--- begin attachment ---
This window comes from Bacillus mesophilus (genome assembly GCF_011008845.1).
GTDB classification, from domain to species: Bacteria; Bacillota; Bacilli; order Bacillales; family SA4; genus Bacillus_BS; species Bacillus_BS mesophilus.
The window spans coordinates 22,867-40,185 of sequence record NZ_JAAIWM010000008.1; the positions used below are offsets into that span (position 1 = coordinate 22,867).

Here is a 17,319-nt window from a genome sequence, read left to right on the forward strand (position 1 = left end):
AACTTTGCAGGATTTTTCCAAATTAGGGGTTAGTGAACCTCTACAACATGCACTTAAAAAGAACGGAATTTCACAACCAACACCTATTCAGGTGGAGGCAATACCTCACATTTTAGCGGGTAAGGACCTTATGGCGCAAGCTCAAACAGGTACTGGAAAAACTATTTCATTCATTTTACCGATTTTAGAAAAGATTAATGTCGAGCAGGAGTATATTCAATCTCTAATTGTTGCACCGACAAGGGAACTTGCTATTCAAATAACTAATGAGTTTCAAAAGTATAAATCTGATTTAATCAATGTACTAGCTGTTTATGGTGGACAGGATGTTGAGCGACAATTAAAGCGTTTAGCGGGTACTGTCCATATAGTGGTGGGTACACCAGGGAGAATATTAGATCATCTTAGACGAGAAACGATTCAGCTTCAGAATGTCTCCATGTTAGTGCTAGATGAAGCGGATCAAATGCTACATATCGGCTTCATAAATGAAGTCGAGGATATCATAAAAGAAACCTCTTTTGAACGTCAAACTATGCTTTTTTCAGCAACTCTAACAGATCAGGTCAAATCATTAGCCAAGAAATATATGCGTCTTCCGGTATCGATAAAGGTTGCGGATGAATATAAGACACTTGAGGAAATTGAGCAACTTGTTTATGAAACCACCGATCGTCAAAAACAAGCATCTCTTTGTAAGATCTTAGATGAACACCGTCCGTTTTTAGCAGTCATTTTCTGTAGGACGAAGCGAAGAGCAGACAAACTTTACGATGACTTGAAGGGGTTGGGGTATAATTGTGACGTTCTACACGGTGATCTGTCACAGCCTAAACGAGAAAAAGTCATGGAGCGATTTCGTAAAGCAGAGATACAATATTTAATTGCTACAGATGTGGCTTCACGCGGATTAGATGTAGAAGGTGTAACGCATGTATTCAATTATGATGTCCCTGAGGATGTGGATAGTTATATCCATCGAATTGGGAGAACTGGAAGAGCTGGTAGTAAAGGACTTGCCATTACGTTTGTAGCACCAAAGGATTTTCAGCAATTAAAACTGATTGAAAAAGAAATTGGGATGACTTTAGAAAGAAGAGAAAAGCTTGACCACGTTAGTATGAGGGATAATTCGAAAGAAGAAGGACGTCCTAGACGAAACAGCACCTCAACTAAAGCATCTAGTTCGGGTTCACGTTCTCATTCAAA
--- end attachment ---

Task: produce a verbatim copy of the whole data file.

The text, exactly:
This window comes from Bacillus mesophilus (genome assembly GCF_011008845.1).
GTDB classification, from domain to species: Bacteria; Bacillota; Bacilli; order Bacillales; family SA4; genus Bacillus_BS; species Bacillus_BS mesophilus.
The window spans coordinates 22,867-40,185 of sequence record NZ_JAAIWM010000008.1; the positions used below are offsets into that span (position 1 = coordinate 22,867).

Here is a 17,319-nt window from a genome sequence, read left to right on the forward strand (position 1 = left end):
AACTTTGCAGGATTTTTCCAAATTAGGGGTTAGTGAACCTCTACAACATGCACTTAAAAAGAACGGAATTTCACAACCAACACCTATTCAGGTGGAGGCAATACCTCACATTTTAGCGGGTAAGGACCTTATGGCGCAAGCTCAAACAGGTACTGGAAAAACTATTTCATTCATTTTACCGATTTTAGAAAAGATTAATGTCGAGCAGGAGTATATTCAATCTCTAATTGTTGCACCGACAAGGGAACTTGCTATTCAAATAACTAATGAGTTTCAAAAGTATAAATCTGATTTAATCAATGTACTAGCTGTTTATGGTGGACAGGATGTTGAGCGACAATTAAAGCGTTTAGCGGGTACTGTCCATATAGTGGTGGGTACACCAGGGAGAATATTAGATCATCTTAGACGAGAAACGATTCAGCTTCAGAATGTCTCCATGTTAGTGCTAGATGAAGCGGATCAAATGCTACATATCGGCTTCATAAATGAAGTCGAGGATATCATAAAAGAAACCTCTTTTGAACGTCAAACTATGCTTTTTTCAGCAACTCTAACAGATCAGGTCAAATCATTAGCCAAGAAATATATGCGTCTTCCGGTATCGATAAAGGTTGCGGATGAATATAAGACACTTGAGGAAATTGAGCAACTTGTTTATGAAACCACCGATCGTCAAAAACAAGCATCTCTTTGTAAGATCTTAGATGAACACCGTCCGTTTTTAGCAGTCATTTTCTGTAGGACGAAGCGAAGAGCAGACAAACTTTACGATGACTTGAAGGGGTTGGGGTATAATTGTGACGTTCTACACGGTGATCTGTCACAGCCTAAACGAGAAAAAGTCATGGAGCGATTTCGTAAAGCAGAGATACAATATTTAATTGCTACAGATGTGGCTTCACGCGGATTAGATGTAGAAGGTGTAACGCATGTATTCAATTATGATGTCCCTGAGGATGTGGATAGTTATATCCATCGAATTGGGAGAACTGGAAGAGCTGGTAGTAAAGGACTTGCCATTACGTTTGTAGCACCAAAGGATTTTCAGCAATTAAAACTGATTGAAAAAGAAATTGGGATGACTTTAGAAAGAAGAGAAAAGCTTGACCACGTTAGTATGAGGGATAATTCGAAAGAAGAAGGACGTCCTAGACGAAACAGCACCTCAACTAAAGCATCTAGTTCGGGTTCACGTTCTCATTCAAA